I came to Gregory Maguire's fairy tale retellings via a somewhat unusual route. Whereas most of Maguire's fans began with his take on L. Frank Baum's Oz, in particular through the novel Wicked and its incredibly successful Broadway musical adaptation, I began with his Cinderella retelling: Confessions of an Ugly Stepsister. After falling in love with that book, I eagerly devoured Wicked and was very excited to receive the gift of his then-newly-published book Mirror, Mirror (published 2003). I'll admit that I came into my first reading of Maguire's Snow White retelling with certain expectations. Both Confessions and Wicked subverted the tales upon which they were based by giving the traditional 'villains' of those tales voice, and providing them opportunity to be the heroines in their own story. In particular, I expected that Mirror, Mirror might have a similar approach to its fairy tale as Confessions; I anticipated that Maguire would make use of an historical setting where any of the magical elements of the tale are eliminated in favor of a more realistic take on the tale. These expectations were very much wrong; despite surface similarities, Mirror, Mirror is very different from Confessions of an Ugly Stepsister. Revisiting this book over a 15 years later, I am better able to recognize just why it was that reading Mirror, Mirror left me with an uncomfortable feeling of disappointment, as though I were the one who had bitten into a glossy apple only to taste a poisonous bitterness.
I will not go into full detail on my thoughts regarding Mirror, Mirror here, both to limit spoilers for those who might want to approach this novel for the first time, and because I will be saving much of what I have to say for my Book Club discussion with Mary (which will be posted this weekend in the Enchanted Garden). What I will focus on here is providing an overview of what to expect going into this book, and of the rather mixed feelings I have with respect to it.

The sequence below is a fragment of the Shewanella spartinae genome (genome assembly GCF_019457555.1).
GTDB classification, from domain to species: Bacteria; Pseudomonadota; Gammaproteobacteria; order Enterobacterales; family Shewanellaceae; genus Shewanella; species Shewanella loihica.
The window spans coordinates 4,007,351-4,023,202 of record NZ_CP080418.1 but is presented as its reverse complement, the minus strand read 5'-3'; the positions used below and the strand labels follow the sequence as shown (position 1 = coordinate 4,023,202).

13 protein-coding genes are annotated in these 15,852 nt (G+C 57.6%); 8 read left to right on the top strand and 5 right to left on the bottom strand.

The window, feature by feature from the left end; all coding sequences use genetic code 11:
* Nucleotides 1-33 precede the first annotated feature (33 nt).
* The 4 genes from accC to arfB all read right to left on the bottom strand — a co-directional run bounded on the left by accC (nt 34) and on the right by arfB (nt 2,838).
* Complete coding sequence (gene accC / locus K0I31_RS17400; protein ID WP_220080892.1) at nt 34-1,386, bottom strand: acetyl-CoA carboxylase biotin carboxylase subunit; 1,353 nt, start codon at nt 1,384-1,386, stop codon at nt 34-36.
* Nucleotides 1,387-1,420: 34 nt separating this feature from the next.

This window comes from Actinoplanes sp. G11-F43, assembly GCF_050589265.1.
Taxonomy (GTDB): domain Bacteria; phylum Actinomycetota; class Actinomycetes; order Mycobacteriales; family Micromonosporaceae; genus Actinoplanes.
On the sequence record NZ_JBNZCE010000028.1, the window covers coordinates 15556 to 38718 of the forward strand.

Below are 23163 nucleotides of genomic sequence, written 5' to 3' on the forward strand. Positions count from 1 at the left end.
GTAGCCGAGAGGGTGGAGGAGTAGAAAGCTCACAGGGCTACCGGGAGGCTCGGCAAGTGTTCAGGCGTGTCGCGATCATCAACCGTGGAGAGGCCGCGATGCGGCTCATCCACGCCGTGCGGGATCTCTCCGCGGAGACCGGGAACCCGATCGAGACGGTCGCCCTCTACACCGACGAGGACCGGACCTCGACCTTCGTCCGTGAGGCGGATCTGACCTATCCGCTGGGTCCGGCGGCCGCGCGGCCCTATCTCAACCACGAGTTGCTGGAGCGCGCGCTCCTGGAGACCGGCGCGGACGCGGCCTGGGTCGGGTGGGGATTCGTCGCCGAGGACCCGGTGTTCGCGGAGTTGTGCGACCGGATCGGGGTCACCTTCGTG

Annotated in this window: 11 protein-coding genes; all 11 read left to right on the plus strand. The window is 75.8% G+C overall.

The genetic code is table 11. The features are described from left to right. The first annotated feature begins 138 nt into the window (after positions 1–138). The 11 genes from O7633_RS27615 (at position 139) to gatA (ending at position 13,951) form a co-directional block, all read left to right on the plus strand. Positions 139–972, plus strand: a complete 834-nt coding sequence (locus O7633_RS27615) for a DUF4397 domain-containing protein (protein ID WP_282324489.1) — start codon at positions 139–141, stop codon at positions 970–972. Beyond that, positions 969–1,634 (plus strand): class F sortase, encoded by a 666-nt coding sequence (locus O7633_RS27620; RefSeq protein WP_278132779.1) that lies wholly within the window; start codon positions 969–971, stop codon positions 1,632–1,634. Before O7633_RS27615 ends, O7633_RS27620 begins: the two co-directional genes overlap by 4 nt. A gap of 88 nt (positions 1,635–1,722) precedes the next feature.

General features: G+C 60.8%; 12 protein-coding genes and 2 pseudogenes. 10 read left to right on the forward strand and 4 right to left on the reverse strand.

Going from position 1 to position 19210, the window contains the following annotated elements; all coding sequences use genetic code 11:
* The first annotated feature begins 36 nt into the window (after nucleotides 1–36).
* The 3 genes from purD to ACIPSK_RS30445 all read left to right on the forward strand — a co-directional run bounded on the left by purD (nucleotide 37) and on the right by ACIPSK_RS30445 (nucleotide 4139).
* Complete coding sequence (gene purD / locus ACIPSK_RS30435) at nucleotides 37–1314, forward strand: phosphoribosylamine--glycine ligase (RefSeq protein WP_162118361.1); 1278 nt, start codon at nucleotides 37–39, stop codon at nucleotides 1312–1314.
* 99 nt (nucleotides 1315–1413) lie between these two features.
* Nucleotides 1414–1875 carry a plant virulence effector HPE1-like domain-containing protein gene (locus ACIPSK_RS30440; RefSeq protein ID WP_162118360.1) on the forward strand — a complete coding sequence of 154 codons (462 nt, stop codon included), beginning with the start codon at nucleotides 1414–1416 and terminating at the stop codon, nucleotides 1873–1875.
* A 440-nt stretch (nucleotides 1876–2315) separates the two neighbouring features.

Mirror, Mirror begins in a way that is, indeed, very reminiscent of Confessions of an Ugly Stepsister, in that it is clear that the setting for this tale is an actual historical place and time. I have written about the primary places and historical figures Maguire includes in my post in the Enchanted Garden. However, it deviates almost immediately as fantastical elements which would be treated as superstition in Confessions are portrayed as simple fact--a theme which compounds throughout the book as supernatural creatures and occurrences with no possible natural explanation become increasingly prominent. The most prominent way in which Mirror, Mirror differs from books such as Wicked and Confessions, however, is in the portrayal of the villain of the tale. If Maguire had kept with the precedent he set up in his previous books, readers might expect that the protagonist of Mirror, Mirror would be the 'evil' stepmother/queen in the tale. At the very least, they might expect that this character would be humanized in a way that leaves readers wondering at the fairness of her characterization as the antagonist. However, instead of taking the fictional character of the 'evil queen' and granting her a chance to be understood in a more positive light, Maguire takes an actual historical figure (Lucrezia Borgia) and dehumanizes her into someone as vain, self-obsessed and sinister as the queen in the classic Grimm tale.